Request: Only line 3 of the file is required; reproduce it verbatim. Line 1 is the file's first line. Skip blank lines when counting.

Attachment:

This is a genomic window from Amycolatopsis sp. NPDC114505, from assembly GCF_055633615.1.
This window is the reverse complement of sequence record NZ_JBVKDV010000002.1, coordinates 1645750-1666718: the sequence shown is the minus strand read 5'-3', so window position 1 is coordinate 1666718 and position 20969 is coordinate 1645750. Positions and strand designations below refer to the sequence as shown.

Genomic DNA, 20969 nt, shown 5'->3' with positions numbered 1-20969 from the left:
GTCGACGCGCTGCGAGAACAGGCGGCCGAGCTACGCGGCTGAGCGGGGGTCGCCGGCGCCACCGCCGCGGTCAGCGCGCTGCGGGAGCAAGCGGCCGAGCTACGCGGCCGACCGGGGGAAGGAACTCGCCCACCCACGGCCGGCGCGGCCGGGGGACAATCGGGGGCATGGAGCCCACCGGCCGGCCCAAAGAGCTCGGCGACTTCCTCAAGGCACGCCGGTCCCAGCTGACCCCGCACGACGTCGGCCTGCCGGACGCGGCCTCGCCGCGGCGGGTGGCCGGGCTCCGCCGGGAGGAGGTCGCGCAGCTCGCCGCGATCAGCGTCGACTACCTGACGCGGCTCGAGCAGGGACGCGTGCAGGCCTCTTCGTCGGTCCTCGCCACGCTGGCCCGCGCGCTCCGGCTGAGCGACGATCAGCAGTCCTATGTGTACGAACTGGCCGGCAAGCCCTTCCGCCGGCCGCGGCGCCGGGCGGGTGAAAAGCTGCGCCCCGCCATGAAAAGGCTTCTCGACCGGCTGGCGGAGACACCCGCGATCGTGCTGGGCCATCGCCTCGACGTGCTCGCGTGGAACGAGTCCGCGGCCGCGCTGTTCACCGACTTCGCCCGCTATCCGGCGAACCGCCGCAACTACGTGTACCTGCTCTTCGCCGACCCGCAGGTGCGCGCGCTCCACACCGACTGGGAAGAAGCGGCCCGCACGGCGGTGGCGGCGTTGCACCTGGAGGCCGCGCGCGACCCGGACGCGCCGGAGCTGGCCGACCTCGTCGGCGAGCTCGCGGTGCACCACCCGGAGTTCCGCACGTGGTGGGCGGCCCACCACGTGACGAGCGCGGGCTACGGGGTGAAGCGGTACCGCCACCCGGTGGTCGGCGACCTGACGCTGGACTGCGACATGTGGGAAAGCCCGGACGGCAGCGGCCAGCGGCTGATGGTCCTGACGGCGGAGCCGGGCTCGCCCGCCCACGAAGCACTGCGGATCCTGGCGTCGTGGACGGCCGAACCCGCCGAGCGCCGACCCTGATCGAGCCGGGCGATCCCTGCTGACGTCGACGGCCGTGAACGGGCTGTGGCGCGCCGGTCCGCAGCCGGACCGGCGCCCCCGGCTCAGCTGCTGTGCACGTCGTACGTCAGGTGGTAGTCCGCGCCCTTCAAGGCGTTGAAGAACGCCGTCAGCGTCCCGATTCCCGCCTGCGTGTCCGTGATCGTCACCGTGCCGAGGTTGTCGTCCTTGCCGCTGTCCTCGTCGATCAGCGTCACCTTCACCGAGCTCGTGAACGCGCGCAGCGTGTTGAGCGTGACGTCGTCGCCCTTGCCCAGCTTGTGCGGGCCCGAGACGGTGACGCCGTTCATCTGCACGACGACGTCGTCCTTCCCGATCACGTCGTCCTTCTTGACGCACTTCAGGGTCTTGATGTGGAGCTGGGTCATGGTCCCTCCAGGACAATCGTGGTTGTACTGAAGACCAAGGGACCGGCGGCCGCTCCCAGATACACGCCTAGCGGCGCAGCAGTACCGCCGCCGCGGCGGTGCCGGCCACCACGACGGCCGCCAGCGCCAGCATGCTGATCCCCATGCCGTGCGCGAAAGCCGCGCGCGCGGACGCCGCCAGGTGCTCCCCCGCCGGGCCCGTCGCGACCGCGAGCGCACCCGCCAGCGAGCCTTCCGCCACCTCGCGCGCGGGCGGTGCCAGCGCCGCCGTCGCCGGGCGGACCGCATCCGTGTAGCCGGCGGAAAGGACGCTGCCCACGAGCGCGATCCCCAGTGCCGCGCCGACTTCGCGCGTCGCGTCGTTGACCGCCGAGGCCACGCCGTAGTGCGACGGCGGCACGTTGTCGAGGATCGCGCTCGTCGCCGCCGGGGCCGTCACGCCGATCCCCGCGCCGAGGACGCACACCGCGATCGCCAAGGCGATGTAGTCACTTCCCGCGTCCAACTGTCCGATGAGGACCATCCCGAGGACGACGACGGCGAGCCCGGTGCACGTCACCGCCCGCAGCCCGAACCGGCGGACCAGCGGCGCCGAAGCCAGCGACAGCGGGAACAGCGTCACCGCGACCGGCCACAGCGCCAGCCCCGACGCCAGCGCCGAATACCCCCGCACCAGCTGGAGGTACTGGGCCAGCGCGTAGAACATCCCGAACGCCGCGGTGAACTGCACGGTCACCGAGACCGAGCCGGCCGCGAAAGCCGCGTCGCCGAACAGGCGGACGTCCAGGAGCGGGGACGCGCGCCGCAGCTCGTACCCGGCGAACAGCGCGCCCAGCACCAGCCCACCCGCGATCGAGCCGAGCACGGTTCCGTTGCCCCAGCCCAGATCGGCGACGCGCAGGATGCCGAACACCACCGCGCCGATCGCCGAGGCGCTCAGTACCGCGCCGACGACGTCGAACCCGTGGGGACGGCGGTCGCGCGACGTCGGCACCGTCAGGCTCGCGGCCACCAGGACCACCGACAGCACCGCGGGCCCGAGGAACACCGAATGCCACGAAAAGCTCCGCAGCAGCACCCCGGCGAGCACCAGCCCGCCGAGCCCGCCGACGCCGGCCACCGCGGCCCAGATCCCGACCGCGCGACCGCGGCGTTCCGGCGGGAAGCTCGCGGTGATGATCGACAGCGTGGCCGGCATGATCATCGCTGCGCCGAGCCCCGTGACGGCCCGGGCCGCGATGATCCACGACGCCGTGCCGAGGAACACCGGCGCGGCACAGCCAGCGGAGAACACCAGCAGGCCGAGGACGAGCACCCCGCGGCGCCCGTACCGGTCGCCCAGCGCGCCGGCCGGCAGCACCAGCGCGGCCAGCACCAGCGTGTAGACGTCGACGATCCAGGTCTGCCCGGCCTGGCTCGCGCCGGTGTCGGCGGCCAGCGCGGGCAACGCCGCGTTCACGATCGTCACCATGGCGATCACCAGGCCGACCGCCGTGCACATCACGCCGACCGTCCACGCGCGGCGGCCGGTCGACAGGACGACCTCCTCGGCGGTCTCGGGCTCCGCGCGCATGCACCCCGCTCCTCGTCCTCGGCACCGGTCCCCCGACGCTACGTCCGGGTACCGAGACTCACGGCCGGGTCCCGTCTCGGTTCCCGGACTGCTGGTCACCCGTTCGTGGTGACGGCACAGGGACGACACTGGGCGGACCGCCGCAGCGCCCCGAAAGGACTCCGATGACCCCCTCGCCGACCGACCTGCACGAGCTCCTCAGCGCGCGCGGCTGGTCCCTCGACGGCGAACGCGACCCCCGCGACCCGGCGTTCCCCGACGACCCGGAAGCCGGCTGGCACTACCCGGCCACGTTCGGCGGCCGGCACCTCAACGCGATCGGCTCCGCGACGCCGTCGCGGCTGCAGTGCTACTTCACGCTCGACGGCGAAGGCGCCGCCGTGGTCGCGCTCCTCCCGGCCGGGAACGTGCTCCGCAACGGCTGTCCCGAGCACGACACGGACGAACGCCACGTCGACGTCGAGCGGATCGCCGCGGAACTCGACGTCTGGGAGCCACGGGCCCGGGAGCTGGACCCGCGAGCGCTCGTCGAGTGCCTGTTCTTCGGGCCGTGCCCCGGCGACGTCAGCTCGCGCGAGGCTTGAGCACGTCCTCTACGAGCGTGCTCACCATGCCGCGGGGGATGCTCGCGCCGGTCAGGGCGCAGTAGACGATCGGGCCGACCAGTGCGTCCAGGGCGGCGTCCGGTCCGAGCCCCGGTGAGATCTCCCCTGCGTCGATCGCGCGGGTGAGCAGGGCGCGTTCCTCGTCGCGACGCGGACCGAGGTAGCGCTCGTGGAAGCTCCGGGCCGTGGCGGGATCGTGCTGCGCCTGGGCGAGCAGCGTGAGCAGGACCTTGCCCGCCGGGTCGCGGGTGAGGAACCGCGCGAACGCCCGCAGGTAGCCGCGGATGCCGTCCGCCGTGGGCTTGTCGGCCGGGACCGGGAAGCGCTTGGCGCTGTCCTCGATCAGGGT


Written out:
Genomic DNA, 20969 nt, shown 5'->3' with positions numbered 1-20969 from the left: